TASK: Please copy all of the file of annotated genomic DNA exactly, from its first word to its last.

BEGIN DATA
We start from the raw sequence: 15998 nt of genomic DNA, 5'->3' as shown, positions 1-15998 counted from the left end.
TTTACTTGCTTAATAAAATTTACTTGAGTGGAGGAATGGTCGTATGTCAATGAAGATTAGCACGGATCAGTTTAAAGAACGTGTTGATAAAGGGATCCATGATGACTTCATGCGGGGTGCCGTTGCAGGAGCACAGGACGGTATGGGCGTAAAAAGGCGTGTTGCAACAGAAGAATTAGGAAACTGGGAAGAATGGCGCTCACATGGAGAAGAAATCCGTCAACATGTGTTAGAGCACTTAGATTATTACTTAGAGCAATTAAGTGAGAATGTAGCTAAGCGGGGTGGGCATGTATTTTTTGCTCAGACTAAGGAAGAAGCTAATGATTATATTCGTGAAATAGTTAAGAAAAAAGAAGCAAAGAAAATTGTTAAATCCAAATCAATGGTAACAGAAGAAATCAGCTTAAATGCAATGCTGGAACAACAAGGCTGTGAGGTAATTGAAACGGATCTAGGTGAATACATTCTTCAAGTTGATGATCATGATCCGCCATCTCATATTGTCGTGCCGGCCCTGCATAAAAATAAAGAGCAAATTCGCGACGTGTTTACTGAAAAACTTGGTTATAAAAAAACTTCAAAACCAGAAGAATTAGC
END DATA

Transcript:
We start from the raw sequence: 15998 nt of genomic DNA, 5'->3' as shown, positions 1-15998 counted from the left end.
TTTACTTGCTTAATAAAATTTACTTGAGTGGAGGAATGGTCGTATGTCAATGAAGATTAGCACGGATCAGTTTAAAGAACGTGTTGATAAAGGGATCCATGATGACTTCATGCGGGGTGCCGTTGCAGGAGCACAGGACGGTATGGGCGTAAAAAGGCGTGTTGCAACAGAAGAATTAGGAAACTGGGAAGAATGGCGCTCACATGGAGAAGAAATCCGTCAACATGTGTTAGAGCACTTAGATTATTACTTAGAGCAATTAAGTGAGAATGTAGCTAAGCGGGGTGGGCATGTATTTTTTGCTCAGACTAAGGAAGAAGCTAATGATTATATTCGTGAAATAGTTAAGAAAAAAGAAGCAAAGAAAATTGTTAAATCCAAATCAATGGTAACAGAAGAAATCAGCTTAAATGCAATGCTGGAACAACAAGGCTGTGAGGTAATTGAAACGGATCTAGGTGAATACATTCTTCAAGTTGATGATCATGATCCGCCATCTCATATTGTCGTGCCGGCCCTGCATAAAAATAAAGAGCAAATTCGCGACGTGTTTACTGAAAAACTTGGTTATAAAAAAACTTCAAAACCAGAAGAATTAGC